The CDC advises that health officials use this time to limit spread and increase vaccination as much as possible in order to mitigate the impact this variant will have. Experts believe that current vaccines will protect against this strain.

“Effective public health measures, including vaccination, physical distancing, use of masks, hand hygiene, and isolation and quarantine, will be essential,” the CDC said in their report.

“Strategic testing of persons without symptoms but at higher risk of infection, such as those exposed to SARS-CoV-2 or who have frequent unavoidable contact with the public, provides another opportunity to limit ongoing spread.”

See what others are saying: (Wall Street Journal) (New York Times) (NBC News)

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Former Michigan Gov. and 8 Others Charged Over Flint Water Crisis

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Michigan Gov. Rick Snyder. (Al Goldis/AP)

  • Ex-Michigan Gov. Rick Snyder was charged with two counts of willful neglect of duty Wednesday for his role in the Flint water crisis
  • By Thursday, eight more former state and city officials were charged with crimes ranging from involuntary manslaughter to extortion.
  • Flint residents have long awaited this news. In 2019, prosecutors dropped all criminal charges against 15 officials and said they would start the investigation from scratch, citing concerns about how the special counsel had conducted its probe.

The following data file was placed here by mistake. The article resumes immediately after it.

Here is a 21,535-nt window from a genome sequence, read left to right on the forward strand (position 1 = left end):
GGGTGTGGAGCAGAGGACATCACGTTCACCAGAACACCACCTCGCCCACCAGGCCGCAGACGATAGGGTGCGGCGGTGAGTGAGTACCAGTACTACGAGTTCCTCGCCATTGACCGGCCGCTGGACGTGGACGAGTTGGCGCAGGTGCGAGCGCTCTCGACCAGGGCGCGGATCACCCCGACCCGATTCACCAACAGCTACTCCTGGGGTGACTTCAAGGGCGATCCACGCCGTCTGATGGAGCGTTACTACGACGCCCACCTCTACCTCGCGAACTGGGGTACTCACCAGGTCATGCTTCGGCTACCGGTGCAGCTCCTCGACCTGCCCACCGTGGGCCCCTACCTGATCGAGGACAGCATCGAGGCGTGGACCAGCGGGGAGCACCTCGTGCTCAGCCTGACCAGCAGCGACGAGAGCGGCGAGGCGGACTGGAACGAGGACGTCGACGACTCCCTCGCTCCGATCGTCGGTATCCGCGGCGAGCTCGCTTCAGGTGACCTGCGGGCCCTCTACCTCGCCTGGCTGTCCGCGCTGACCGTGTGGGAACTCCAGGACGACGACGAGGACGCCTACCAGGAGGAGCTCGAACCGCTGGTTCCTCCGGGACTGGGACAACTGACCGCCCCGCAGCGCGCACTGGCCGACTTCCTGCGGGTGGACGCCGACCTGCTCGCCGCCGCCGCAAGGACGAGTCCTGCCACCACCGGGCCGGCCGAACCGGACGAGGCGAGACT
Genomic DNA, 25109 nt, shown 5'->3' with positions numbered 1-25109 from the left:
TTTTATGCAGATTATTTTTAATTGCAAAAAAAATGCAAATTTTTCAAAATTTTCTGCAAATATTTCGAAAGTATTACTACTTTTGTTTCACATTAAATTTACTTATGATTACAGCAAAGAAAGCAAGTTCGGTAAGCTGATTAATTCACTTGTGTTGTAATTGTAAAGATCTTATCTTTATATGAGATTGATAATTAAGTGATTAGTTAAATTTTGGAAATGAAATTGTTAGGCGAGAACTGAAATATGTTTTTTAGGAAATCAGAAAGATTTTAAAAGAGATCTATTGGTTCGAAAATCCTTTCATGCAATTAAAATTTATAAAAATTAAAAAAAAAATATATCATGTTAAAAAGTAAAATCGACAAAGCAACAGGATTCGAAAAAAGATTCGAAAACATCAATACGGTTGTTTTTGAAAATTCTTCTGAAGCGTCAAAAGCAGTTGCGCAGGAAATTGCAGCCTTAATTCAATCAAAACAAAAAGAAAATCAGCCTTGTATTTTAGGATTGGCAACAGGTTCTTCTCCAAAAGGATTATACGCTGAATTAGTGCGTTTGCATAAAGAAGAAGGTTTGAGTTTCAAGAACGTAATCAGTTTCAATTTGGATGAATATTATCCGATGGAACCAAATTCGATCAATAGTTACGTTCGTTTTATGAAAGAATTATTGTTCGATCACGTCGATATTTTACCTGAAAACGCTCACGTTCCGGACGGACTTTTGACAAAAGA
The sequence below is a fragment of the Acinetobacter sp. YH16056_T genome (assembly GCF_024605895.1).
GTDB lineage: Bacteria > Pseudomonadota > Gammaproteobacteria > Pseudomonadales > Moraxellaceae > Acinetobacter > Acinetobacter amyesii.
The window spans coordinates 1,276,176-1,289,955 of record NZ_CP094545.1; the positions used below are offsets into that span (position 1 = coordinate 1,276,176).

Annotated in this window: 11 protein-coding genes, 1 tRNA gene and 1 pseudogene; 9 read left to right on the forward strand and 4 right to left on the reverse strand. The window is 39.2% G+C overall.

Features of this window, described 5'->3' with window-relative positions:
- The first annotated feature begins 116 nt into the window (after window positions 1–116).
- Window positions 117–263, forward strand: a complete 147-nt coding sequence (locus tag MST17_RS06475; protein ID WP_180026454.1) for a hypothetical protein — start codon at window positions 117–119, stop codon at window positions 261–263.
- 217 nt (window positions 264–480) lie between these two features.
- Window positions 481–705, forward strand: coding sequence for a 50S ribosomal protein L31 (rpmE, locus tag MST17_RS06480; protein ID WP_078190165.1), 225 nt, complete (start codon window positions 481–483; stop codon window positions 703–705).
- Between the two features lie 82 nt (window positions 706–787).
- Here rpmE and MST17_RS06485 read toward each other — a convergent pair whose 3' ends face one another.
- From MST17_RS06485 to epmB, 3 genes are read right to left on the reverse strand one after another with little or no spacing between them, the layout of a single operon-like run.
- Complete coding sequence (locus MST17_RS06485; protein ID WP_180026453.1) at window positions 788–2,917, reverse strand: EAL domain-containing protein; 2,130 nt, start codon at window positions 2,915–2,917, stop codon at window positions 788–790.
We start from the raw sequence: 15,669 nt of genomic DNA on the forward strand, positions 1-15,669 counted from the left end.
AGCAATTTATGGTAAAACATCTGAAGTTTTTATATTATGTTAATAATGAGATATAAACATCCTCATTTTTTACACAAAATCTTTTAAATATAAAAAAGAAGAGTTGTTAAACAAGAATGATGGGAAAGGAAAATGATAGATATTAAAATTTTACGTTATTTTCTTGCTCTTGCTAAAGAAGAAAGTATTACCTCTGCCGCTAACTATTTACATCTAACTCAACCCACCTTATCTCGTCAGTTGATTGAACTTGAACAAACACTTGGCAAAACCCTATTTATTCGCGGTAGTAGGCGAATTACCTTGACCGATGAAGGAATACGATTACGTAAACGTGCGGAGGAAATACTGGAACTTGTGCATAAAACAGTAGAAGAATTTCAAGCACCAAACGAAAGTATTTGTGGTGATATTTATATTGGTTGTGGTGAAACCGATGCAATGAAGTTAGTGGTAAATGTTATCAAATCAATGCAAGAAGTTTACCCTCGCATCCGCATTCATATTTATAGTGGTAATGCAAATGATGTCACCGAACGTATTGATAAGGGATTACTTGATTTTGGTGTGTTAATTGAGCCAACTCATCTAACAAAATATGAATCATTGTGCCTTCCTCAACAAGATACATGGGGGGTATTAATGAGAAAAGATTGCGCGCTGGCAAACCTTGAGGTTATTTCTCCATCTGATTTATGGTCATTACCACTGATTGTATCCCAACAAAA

Rick Snyder Charges

Michigan Attorney General Dana Nessel’s office said Thursday that it had filed 41 charges against nine former state and city officials for their role in the Flint water crisis.

The most high-profile figure to be charged was former Michigan Gov. Rick Snyder. On Wednesday, he was hit with two counts of willful neglect of duty.

He was the state’s top executive when local officials decided to switch the city’s drinking water source to the Flint River in 2014.

The switch was supposed to be a temporary cost-saving measure while a pipeline was being built to Lake Huron. However, the water wasn’t treated properly for corrosion, so lead-contaminated water was released into the homes of people all over the city. Because of that, 12 people died and at least 90 were sickened with Legionnaires’ disease.

Snyder appeared in court this morning via Zoom, pleading not guilty to the two misdemeanor charges. If convicted he could face up to a year in prison and as much as a $1,000 fine.

His charges alone are significant because they make him the first governor or former governor in the state to ever be charged with a crime for alleged conduct while in office.

8 Others Charged

Along with Snyder, eight others were charged, including a former state health director Nick Lyon. Lyon received nine charges of involuntary manslaughter, among others.

Richard Baird, one of Snyder’s closes advisors was changed for extortion, perjury, and obstructions of justice. Others who were charged include:

  • Jarrod Agen, Snyder’s former chief of staff and Vice President Mike Pence’s former communications director.
  • Dr. Eden Wells, a former chief medical executive for the state Department of Health and Human Services. 
  • Darnell Earley, former Flint finance director and state-appointed emergency manager.
  • Gerald Ambrose, former state-appointed emergency manager.
  • Howard Croft, former Flint Public Works Director.
  • Nancy Peeler, the state’s director of maternal, infant and early childhood home visiting for the health department.

Flint residents have waited a long time for justice over the water contamination issue. Prosecutors previously dropped all 15 criminal charges tied to the Flint case in 2019 and said the investigation would begin again from scratch.